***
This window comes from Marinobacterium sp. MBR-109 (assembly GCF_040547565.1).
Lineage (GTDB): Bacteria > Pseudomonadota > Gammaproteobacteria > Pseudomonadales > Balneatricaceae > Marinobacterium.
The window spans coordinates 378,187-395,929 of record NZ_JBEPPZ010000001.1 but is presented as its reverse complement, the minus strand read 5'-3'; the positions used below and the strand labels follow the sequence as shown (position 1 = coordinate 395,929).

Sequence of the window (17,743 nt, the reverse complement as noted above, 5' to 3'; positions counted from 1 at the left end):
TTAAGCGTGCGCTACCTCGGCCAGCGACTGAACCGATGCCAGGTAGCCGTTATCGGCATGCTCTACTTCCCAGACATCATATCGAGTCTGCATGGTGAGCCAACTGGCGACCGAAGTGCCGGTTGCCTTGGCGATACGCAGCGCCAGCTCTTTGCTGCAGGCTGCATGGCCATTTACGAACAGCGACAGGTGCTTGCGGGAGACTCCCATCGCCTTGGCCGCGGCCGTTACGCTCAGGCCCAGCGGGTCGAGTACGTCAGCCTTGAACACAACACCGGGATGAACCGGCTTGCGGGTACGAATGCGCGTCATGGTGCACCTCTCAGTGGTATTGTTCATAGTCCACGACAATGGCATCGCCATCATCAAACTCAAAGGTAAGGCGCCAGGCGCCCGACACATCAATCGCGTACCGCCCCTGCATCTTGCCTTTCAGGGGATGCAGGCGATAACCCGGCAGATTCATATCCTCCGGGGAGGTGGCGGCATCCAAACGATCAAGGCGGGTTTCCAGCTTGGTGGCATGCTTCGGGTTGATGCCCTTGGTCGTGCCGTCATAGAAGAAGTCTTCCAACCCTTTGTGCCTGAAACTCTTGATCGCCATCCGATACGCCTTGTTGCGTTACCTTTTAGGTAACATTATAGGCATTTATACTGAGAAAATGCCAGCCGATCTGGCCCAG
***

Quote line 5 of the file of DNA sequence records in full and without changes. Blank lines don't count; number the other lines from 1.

TTAAGCGTGCGCTACCTCGGCCAGCGACTGAACCGATGCCAGGTAGCCGTTATCGGCATGCTCTACTTCCCAGACATCATATCGAGTCTGCATGGTGAGCCAACTGGCGACCGAAGTGCCGGTTGCCTTGGCGATACGCAGCGCCAGCTCTTTGCTGCAGGCTGCATGGCCATTTACGAACAGCGACAGGTGCTTGCGGGAGACTCCCATCGCCTTGGCCGCGGCCGTTACGCTCAGGCCCAGCGGGTCGAGTACGTCAGCCTTGAACACAACACCGGGATGAACCGGCTTGCGGGTACGAATGCGCGTCATGGTGCACCTCTCAGTGGTATTGTTCATAGTCCACGACAATGGCATCGCCATCATCAAACTCAAAGGTAAGGCGCCAGGCGCCCGACACATCAATCGCGTACCGCCCCTGCATCTTGCCTTTCAGGGGATGCAGGCGATAACCCGGCAGATTCATATCCTCCGGGGAGGTGGCGGCATCCAAACGATCAAGGCGGGTTTCCAGCTTGGTGGCATGCTTCGGGTTGATGCCCTTGGTCGTGCCGTCATAGAAGAAGTCTTCCAACCCTTTGTGCCTGAAACTCTTGATCGCCATCCGATACGCCTTGTTGCGTTACCTTTTAGGTAACATTATAGGCATTTATACTGAGAAAATGCCAGCCGATCTGGCCCAG